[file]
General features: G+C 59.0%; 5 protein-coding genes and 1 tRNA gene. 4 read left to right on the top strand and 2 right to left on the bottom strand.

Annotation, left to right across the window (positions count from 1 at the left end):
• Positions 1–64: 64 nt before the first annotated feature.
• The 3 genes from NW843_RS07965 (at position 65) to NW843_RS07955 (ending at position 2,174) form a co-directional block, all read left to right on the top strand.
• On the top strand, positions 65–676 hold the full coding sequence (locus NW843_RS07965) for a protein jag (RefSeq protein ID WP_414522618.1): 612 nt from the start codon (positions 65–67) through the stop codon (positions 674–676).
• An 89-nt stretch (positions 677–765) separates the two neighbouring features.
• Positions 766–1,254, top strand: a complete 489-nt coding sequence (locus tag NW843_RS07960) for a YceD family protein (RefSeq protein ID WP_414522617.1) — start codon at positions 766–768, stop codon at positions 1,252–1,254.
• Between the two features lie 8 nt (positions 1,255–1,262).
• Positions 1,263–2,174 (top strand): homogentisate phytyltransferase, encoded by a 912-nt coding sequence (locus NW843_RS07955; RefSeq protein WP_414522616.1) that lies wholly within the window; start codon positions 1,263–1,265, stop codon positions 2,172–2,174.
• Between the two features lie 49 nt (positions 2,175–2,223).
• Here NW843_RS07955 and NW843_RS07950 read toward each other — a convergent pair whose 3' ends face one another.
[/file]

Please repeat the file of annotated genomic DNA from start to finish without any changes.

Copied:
General features: G+C 59.0%; 5 protein-coding genes and 1 tRNA gene. 4 read left to right on the top strand and 2 right to left on the bottom strand.

Annotation, left to right across the window (positions count from 1 at the left end):
• Positions 1–64: 64 nt before the first annotated feature.
• The 3 genes from NW843_RS07965 (at position 65) to NW843_RS07955 (ending at position 2,174) form a co-directional block, all read left to right on the top strand.
• On the top strand, positions 65–676 hold the full coding sequence (locus NW843_RS07965) for a protein jag (RefSeq protein ID WP_414522618.1): 612 nt from the start codon (positions 65–67) through the stop codon (positions 674–676).
• An 89-nt stretch (positions 677–765) separates the two neighbouring features.
• Positions 766–1,254, top strand: a complete 489-nt coding sequence (locus tag NW843_RS07960) for a YceD family protein (RefSeq protein ID WP_414522617.1) — start codon at positions 766–768, stop codon at positions 1,252–1,254.
• Between the two features lie 8 nt (positions 1,255–1,262).
• Positions 1,263–2,174 (top strand): homogentisate phytyltransferase, encoded by a 912-nt coding sequence (locus NW843_RS07955; RefSeq protein WP_414522616.1) that lies wholly within the window; start codon positions 1,263–1,265, stop codon positions 2,172–2,174.
• Between the two features lie 49 nt (positions 2,175–2,223).
• Here NW843_RS07955 and NW843_RS07950 read toward each other — a convergent pair whose 3' ends face one another.